Market volatility — a.k.a. when your investments move up and down, sometimes quickly—is a fact of life over the course of your investing career.
That’s because there’s nothing you can really do to control the broader market. It’s going to move based on things well outside of any of our control, like, oh say, a global pandemic.
However, just because there will be times of uncertainty doesn’t mean you should skip putting your money in the market! Investing is a critical piece of your financial life.
Luckily, while the market isn’t in your control, how you react to and plan for it very much is.
That’s why it’s best to focus on controlling your behaviour in relation to market volatility, and making sure you’re only exposed to the volatility you can handle. And by “best,” I mean “might save your entire portfolio and make sure you don’t invest your entire retirement into GameStop.”
So trust me, and follow the steps below. They’re worth doing — and they’re not hard!
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1. Invest in a diversified portfolio
The easiest, and most baseline requirement when it comes to handling volatility in the market, is to put most of your money into a broad, diversified portfolio of different investments. This is easy to do with robo-advisors like Wealthsimple, which handle all the complexity for you: you add money to your account, and they divide it according to your risk level into investments in multiple countries, multiple industries, and even between risky investments like stocks and less-volatile ones like bonds.
Because here’s the thing with market volatility. Just because one industry might be experiencing wild swings, it doesn’t mean that every industry is experiencing them.
The same goes for investment types and countries — what’s happening in one might not be happening in another. If you’re investing in all of them, it mitigates the highs and lows you might experience over the course of days, weeks and months, which makes it easier to ride out any sudden moves.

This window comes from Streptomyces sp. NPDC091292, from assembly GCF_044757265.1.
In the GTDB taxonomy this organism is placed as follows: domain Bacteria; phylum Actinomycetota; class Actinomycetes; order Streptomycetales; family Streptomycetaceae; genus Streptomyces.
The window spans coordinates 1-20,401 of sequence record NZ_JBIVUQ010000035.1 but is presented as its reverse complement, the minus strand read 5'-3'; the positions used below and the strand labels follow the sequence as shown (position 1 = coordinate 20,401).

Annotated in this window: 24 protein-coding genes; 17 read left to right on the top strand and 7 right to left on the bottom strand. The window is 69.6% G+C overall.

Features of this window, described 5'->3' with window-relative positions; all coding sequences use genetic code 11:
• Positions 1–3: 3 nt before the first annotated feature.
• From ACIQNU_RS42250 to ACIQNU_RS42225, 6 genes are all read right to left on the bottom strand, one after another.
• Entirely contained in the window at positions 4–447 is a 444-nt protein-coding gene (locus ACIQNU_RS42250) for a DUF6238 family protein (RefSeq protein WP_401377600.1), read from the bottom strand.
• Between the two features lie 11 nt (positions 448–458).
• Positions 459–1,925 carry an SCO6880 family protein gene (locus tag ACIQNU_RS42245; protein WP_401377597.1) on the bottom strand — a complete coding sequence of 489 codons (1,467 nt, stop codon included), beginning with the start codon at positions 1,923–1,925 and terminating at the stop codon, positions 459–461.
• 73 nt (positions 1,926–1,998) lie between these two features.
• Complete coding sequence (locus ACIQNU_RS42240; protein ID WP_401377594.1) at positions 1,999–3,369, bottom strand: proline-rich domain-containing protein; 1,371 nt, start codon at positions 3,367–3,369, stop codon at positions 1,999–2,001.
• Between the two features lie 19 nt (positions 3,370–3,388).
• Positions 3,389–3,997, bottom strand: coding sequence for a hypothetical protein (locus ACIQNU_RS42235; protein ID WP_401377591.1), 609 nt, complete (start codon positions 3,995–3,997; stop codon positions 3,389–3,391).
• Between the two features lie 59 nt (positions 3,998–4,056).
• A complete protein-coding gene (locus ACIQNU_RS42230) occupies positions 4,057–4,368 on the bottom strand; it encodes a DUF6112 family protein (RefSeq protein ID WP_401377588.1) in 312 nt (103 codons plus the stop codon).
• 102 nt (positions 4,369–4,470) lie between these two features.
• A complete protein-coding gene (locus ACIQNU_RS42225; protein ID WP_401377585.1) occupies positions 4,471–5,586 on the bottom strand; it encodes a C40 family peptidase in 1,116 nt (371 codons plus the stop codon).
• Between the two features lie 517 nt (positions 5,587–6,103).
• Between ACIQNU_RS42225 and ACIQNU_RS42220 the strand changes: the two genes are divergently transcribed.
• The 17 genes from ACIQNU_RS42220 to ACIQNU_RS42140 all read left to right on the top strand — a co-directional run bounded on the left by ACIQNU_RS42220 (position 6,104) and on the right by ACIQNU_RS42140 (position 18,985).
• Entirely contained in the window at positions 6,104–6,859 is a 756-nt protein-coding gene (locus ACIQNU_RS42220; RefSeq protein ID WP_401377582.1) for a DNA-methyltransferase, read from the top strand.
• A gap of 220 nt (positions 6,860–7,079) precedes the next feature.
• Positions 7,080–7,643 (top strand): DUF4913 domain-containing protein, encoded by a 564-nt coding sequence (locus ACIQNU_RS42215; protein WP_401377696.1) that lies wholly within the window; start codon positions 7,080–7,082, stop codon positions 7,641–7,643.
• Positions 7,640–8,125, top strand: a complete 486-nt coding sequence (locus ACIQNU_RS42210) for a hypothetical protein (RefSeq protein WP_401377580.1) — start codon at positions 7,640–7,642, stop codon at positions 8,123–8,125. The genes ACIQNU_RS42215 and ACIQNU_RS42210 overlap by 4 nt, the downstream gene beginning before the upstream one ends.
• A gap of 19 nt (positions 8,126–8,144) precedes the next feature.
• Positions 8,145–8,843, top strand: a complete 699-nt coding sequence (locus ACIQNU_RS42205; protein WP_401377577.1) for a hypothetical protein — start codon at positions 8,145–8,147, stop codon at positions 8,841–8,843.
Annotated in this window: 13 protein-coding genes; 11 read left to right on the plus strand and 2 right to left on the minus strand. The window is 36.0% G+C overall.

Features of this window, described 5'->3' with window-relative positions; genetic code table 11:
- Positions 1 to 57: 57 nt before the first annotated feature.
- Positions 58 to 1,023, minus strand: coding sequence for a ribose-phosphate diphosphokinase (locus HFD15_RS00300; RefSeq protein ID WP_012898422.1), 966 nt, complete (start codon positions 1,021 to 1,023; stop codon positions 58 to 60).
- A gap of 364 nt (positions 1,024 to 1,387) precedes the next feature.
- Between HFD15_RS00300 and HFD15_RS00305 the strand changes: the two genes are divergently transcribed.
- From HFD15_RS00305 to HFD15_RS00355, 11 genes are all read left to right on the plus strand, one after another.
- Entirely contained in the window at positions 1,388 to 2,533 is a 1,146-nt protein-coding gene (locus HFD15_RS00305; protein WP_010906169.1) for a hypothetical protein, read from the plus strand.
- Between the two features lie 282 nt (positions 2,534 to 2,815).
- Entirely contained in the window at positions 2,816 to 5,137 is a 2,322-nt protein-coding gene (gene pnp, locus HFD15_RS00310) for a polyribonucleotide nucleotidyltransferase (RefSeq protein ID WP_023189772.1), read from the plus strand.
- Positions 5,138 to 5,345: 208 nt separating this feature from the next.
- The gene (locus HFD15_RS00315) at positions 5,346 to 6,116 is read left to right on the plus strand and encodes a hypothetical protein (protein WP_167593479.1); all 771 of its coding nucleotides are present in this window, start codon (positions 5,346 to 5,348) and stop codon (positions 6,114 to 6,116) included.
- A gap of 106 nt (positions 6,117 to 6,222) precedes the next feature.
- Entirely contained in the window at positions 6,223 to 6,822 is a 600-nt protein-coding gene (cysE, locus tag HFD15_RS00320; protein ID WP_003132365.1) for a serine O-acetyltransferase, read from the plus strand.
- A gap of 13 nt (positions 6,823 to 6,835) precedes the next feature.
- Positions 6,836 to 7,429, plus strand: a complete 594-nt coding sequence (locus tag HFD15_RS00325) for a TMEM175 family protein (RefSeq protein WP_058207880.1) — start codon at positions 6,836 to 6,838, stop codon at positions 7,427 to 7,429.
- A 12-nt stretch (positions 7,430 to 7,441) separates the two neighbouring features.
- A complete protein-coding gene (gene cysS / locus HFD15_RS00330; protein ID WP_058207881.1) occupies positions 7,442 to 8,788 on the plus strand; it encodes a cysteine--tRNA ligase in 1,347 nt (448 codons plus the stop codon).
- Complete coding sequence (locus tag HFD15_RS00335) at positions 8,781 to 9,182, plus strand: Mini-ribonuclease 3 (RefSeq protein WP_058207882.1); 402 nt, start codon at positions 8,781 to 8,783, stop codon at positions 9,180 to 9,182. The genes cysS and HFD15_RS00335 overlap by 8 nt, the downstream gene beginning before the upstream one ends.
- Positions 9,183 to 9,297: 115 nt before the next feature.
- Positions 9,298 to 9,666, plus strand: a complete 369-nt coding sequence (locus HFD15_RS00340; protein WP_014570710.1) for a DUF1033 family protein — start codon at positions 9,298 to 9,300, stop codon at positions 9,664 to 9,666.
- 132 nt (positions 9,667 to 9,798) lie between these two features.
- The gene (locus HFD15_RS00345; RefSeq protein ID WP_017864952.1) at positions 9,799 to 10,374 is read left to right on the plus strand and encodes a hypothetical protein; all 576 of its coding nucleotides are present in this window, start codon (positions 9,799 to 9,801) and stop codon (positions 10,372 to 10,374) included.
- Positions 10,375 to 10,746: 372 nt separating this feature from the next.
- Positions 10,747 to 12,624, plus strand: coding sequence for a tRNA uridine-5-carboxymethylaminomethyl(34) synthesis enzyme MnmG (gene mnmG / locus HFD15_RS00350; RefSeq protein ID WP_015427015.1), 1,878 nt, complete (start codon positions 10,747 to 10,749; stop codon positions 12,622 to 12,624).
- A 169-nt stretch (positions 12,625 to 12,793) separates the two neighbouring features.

Just think: if you had been 100% invested in airline stocks over the past year, how would your portfolio look right now? Probably not great, but bundle those airline stocks into a portfolio that was also exposed to industries like tech and banking, and you probably didn’t lose nearly as much — you might have even had a good year.
2. Invest regularly
As part of your monthly budget, you should have a line item for long-term savings that you invest for retirement — even if it’s a small amount, because everything counts! Putting aside money monthly for your future self is great on so many levels, but one of the less-discussed reasons is that it almost forces you into a strategy for dealing with market volatility
Let’s say that you invest $12,000 a year for your retirement (high fives, by the way!) If you put the entire amount in once a year, and the market crashes right after you did, it might be more challenging to keep your emotions in check.
But if you put $1,000 into your investments every month, not only is there less money that went in right before a crash, you also have money left over to invest at the lower levels the market moved to — so you’re buying more of the same investments for the same “price.” Plus, since you’re investing monthly, you can set up automatic contributions and then forget about it, so you might not even notice when the stock market takes a dip.